“I mean, just ask the people in New Jersey (affected by Hurricane Sandy),” Harris said. “The government can’t take care of everybody.”
Harris said he enjoys selling hunting rifles and guns for sport that people can collect and pass on to their children. “But now what we have is people buying handguns for protection. That’s because of a spirit of fear. It’s not what I want as an owner or businessman, even if it’s going to benefit me for the short term economically.”
A combination of factors has fueled increased gun sales, Harris added, but Obama “is definitely the gun salesman of the decade.”
Mark Tosh, president of Town Gun Shop Inc. with stores in Richmond and Collinsville, does a brisk business at both locations, but his Southside Virginia store sold more guns despite the region being one of the most economically depressed in the state.
That store, ranked first in gun sales in Southside, is a major bulk supplier to police agencies. But since the election, the store’s biggest increase in sales has been to individual officers who are buying weapons they fear may eventually be banned.
“They’re concerned that we’re going to go back to the 1994 crime bill, where you have to have an act of God to get a high-cap magazine over 10 rounds,” he said.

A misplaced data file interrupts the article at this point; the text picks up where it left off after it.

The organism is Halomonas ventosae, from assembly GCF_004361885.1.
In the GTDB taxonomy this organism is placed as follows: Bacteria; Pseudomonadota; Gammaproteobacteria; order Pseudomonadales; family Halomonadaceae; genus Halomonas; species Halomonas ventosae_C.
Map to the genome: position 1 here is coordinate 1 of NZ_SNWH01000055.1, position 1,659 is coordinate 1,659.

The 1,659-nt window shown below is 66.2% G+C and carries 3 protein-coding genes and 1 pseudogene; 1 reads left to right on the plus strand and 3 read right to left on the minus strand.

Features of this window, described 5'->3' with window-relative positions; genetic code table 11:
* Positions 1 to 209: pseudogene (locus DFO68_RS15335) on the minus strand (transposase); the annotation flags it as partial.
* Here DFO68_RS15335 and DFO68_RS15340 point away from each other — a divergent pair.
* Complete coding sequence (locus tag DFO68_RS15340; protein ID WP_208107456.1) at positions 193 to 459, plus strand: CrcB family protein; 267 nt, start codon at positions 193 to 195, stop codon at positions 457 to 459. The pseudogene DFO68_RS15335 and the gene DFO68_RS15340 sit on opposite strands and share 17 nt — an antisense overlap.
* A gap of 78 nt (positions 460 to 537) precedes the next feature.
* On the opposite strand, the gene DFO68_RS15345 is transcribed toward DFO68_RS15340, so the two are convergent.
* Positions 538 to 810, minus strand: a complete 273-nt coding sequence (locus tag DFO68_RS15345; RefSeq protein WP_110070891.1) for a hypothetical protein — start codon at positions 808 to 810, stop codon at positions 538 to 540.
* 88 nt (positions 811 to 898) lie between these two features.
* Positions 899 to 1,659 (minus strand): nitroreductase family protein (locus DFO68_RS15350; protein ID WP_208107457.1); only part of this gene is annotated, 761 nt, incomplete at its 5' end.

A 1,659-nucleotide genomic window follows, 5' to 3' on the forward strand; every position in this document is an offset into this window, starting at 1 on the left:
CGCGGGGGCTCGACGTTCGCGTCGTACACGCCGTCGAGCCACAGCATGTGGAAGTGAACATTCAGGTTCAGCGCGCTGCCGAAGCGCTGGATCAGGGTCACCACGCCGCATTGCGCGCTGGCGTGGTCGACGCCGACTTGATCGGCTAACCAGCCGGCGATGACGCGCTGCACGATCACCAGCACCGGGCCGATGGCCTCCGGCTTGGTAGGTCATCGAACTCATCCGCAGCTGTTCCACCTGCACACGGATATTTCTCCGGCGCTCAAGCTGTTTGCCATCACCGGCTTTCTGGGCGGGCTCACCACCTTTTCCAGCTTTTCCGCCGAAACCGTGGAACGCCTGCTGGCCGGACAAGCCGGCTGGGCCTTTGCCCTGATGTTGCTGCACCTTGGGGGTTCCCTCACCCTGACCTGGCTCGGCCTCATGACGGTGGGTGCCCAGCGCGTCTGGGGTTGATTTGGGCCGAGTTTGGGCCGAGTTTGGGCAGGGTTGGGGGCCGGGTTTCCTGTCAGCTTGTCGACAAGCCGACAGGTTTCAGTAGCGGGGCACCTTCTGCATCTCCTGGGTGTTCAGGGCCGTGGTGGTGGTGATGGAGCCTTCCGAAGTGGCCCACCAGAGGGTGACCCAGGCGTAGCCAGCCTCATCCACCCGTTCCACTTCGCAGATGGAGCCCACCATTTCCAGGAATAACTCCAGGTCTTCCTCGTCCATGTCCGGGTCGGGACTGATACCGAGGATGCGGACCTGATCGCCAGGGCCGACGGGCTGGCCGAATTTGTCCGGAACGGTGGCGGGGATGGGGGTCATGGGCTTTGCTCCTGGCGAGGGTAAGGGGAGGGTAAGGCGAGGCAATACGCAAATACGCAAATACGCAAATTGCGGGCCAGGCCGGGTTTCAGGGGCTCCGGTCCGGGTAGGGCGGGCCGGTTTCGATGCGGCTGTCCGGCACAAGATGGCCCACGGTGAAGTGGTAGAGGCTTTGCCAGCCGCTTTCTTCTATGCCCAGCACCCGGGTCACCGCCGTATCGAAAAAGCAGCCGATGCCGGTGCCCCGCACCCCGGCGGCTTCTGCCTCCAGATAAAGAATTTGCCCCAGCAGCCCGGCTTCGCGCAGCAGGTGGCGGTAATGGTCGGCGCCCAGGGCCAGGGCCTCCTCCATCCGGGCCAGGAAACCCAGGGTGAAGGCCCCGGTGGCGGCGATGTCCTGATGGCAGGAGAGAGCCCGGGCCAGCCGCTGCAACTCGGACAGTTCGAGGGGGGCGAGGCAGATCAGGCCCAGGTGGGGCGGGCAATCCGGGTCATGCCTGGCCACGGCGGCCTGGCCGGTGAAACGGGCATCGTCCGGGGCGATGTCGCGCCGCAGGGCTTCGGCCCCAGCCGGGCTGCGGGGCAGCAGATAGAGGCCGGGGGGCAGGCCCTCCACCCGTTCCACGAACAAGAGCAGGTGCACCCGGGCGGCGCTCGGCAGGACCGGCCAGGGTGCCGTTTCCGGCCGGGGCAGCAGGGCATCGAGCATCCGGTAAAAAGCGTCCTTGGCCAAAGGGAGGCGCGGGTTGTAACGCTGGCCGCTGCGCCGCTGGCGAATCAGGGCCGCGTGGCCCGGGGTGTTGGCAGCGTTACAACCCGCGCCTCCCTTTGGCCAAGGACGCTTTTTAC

Many gun dealers point to women as the most significant demographic of new gun buyers. “We are seeing far more women now — empowering themselves I guess is the word for it,” said Marcus, of Bob’s Gun Shop in Norfolk.
Colonial Shooting Academy in Henrico has been selling out its eight-hour women-only basic pistol instruction classes for the past three months, said Ed Coleman, the general manager.
“The fastest-growing segment of the gun-owning population is women,” Coleman said. “The numbers of women that are buying firearms for the first time are far exceeding men.”
Dee Rybiski, who at her husband’s urging bought a Glock 9 mm semiautomatic pistol several months ago for personal protection, was among four women and seven men who sat through a three-hour basic pistol course last week at the shooting academy. Rybiski took the class, in part, to satisfy a requirement to obtain a concealed weapons permit.
“There are so many things going on across the country,” Rybiski said, citing shootings in churches, schools, movie theaters and other public places once considered inviolable. “I’m not a fearful-type person,” but it’s hard to “have blind faith that you’re safe 100 percent of the time.”
“I just feel like it was the responsible thing to do, be educated, so I could better protect myself and family if needed,” she said.